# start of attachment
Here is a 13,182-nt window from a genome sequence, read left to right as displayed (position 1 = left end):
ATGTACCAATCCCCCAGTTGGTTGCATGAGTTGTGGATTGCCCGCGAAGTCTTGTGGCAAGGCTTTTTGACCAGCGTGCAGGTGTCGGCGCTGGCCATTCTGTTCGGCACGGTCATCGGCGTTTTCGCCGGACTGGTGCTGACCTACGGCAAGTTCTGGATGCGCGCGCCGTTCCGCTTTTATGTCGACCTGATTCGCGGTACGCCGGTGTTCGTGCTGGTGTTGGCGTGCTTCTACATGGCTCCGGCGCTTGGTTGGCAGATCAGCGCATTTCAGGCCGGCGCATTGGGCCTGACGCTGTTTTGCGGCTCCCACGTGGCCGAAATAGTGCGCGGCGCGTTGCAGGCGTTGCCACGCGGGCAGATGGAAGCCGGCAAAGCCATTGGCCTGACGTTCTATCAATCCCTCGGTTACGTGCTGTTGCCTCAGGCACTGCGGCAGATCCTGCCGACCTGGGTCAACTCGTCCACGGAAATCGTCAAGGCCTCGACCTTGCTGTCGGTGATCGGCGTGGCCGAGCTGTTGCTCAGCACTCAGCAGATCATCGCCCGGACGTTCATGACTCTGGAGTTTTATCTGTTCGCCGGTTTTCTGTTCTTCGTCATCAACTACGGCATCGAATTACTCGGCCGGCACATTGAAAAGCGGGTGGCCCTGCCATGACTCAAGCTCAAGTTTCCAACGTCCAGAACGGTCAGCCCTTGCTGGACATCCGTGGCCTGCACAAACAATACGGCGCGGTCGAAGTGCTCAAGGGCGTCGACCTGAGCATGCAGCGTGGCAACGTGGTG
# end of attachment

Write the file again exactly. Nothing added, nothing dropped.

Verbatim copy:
Here is a 13,182-nt window from a genome sequence, read left to right as displayed (position 1 = left end):
ATGTACCAATCCCCCAGTTGGTTGCATGAGTTGTGGATTGCCCGCGAAGTCTTGTGGCAAGGCTTTTTGACCAGCGTGCAGGTGTCGGCGCTGGCCATTCTGTTCGGCACGGTCATCGGCGTTTTCGCCGGACTGGTGCTGACCTACGGCAAGTTCTGGATGCGCGCGCCGTTCCGCTTTTATGTCGACCTGATTCGCGGTACGCCGGTGTTCGTGCTGGTGTTGGCGTGCTTCTACATGGCTCCGGCGCTTGGTTGGCAGATCAGCGCATTTCAGGCCGGCGCATTGGGCCTGACGCTGTTTTGCGGCTCCCACGTGGCCGAAATAGTGCGCGGCGCGTTGCAGGCGTTGCCACGCGGGCAGATGGAAGCCGGCAAAGCCATTGGCCTGACGTTCTATCAATCCCTCGGTTACGTGCTGTTGCCTCAGGCACTGCGGCAGATCCTGCCGACCTGGGTCAACTCGTCCACGGAAATCGTCAAGGCCTCGACCTTGCTGTCGGTGATCGGCGTGGCCGAGCTGTTGCTCAGCACTCAGCAGATCATCGCCCGGACGTTCATGACTCTGGAGTTTTATCTGTTCGCCGGTTTTCTGTTCTTCGTCATCAACTACGGCATCGAATTACTCGGCCGGCACATTGAAAAGCGGGTGGCCCTGCCATGACTCAAGCTCAAGTTTCCAACGTCCAGAACGGTCAGCCCTTGCTGGACATCCGTGGCCTGCACAAACAATACGGCGCGGTCGAAGTGCTCAAGGGCGTCGACCTGAGCATGCAGCGTGGCAACGTGGTG